Tara Westover prefaces her memoir, Educated (2018), with a quotation from Virginia Woolf:
“The past is beautiful because one never realised an emotion at the time. It expands later, & thus we don’t have complete emotions about the present, only about the past.”
On the opening page of her memoir, she writes about a detailed story her father told his family when Tara was almost six:
“…In my memory it’s always Mother who falls, and she has a baby in her arms.
The baby doesn’t make sense – I’m the youngest of my mother’s seven children – but like I said, none of this happened.
A year after my father told us that story, we gathered one evening to hear him read aloud from Isaiah…
“Butter and honey shall he eat,” Dad droned, low and monotone…”That he may know to refuse the evil, and choose the good.”…”
Raby, Peter: Samuel Butler (1991):
“One day she saw me eating bread and butter and honey. Brought up as she was during the early days of Dr Butler’s married life, while he was still poor, no doubt she had been allowed bread and honey or bread and butter, but not bread and butter and honey. Such extravagance alarmed her, and she said that it was not heard of in her youth, neither among the young people whom she knew, nor yet, as far as she could gather, in any class of society.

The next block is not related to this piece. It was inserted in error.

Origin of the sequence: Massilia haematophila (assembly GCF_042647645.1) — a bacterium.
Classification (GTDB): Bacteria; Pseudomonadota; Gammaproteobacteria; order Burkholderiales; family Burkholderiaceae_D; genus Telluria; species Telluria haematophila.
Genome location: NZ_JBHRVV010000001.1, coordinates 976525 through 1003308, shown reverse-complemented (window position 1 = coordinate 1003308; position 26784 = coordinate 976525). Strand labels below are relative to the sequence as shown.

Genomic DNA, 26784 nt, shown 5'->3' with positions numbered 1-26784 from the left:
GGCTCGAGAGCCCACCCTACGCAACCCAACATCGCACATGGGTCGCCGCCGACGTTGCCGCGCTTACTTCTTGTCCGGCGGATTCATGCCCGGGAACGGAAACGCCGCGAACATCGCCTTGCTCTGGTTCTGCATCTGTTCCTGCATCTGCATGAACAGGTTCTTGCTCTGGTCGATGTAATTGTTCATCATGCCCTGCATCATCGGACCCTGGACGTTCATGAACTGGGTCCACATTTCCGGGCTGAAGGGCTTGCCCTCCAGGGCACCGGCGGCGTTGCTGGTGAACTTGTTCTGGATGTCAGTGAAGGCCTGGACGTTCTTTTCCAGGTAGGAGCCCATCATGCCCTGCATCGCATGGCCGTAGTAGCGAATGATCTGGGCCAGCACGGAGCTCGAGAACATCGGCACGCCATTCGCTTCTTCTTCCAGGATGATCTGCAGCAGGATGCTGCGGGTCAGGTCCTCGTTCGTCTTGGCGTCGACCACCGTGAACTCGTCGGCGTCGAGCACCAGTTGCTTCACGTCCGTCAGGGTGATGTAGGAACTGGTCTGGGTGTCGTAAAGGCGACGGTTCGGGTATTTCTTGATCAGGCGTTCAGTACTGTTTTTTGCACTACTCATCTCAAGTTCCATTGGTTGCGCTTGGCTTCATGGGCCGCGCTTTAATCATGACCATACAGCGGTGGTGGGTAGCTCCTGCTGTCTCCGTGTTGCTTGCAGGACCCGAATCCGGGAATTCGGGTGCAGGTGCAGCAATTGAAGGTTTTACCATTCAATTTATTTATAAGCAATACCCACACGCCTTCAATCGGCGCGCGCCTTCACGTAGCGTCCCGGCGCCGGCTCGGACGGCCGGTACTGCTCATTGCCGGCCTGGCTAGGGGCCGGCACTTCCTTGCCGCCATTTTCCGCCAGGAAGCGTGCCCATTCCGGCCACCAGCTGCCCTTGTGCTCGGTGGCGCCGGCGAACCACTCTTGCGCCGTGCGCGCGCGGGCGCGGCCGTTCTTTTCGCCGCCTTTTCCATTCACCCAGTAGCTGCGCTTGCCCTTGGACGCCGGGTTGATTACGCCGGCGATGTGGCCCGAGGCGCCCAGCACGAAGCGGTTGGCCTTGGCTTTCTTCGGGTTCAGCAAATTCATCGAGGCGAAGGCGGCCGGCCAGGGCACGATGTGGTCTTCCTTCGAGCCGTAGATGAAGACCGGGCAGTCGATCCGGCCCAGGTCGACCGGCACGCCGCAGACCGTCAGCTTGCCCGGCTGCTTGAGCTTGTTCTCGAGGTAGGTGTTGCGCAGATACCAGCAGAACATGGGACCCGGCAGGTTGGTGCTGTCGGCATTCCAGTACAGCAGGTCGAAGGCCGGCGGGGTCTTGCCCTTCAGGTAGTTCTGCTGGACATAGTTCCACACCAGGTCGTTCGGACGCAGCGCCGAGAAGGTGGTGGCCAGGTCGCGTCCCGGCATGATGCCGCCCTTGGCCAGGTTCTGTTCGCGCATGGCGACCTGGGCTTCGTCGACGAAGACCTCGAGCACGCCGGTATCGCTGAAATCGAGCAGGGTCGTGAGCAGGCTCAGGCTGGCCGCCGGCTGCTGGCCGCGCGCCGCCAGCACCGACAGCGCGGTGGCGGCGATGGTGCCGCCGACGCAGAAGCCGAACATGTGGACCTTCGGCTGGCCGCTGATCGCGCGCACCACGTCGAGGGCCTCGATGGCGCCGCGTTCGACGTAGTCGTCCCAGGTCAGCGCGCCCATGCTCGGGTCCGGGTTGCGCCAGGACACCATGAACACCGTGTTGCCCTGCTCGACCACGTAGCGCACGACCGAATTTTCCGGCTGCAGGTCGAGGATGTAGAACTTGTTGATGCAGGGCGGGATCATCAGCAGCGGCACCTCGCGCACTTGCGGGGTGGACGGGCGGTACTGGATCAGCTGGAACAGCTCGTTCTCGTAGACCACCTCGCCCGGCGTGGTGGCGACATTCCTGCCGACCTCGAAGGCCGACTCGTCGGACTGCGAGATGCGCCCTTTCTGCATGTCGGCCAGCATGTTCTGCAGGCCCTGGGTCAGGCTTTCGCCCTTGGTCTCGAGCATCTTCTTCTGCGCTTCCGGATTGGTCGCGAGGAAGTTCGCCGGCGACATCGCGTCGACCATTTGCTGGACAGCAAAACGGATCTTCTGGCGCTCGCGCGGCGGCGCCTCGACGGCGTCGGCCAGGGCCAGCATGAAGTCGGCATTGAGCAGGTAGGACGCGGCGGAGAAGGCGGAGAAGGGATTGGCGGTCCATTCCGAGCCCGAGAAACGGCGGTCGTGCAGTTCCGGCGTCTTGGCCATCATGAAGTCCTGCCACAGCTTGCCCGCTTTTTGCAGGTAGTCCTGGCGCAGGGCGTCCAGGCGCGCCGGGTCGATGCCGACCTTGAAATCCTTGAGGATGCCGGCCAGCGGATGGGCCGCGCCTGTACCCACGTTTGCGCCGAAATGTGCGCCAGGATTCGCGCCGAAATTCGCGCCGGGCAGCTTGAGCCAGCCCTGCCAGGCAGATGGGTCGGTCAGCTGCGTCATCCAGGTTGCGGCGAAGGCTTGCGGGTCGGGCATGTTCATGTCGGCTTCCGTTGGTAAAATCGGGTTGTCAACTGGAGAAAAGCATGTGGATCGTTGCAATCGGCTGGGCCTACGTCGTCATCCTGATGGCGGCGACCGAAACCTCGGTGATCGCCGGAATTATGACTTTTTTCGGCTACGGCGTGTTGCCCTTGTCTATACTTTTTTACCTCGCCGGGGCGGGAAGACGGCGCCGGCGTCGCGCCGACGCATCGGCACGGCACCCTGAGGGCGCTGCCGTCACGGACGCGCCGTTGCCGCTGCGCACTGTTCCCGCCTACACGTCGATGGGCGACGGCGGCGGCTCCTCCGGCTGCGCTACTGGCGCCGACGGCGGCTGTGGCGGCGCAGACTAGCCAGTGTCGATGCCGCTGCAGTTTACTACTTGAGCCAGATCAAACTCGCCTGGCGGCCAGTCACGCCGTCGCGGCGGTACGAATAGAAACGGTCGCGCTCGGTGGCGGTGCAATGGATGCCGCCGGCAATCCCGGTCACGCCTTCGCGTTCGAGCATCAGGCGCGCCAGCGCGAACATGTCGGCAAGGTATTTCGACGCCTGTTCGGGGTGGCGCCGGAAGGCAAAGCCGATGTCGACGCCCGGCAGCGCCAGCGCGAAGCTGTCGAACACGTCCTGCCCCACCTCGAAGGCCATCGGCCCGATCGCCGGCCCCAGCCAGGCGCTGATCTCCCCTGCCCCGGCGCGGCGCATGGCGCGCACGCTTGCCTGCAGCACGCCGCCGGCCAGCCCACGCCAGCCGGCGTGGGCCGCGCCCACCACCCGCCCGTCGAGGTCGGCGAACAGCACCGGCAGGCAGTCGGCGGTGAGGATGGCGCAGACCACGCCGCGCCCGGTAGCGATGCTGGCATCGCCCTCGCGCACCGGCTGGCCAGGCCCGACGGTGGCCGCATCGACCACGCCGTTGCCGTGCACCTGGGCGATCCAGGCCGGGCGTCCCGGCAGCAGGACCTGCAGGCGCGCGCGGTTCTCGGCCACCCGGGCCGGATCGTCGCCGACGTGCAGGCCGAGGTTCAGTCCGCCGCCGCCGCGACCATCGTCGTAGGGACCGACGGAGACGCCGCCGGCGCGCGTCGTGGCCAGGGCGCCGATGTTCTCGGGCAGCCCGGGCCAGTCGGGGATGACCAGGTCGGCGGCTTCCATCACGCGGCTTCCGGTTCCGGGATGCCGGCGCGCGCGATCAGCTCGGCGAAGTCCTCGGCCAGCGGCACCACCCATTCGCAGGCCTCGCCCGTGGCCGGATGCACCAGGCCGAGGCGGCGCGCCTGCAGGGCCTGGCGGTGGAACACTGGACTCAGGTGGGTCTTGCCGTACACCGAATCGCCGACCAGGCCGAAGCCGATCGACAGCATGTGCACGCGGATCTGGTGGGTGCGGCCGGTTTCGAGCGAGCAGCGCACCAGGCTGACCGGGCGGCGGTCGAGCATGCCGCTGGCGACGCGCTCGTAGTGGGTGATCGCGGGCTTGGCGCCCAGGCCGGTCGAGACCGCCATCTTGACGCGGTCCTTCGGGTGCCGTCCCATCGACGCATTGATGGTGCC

“Why, my dear,” she said, “don’t you remember, “The Queen was in the parlour eating bread and honey”; she was not eating bread and butter and honey.”
To which I, being I suppose then about 14 or 15, replied that the Bible expressly enjoined us to eat butter with our honey.
“Butter and honey,” it said, “shalt thou eat.”
Whereon she dropped the subject.”
From the Author’s Note to Educated:
“This story is not about Mormonism. Neither is it about any other form of religious belief. In it there are many types of people, some believers, some not; some kind, some not. The author disputes any correlation, positive or negative, between the two.”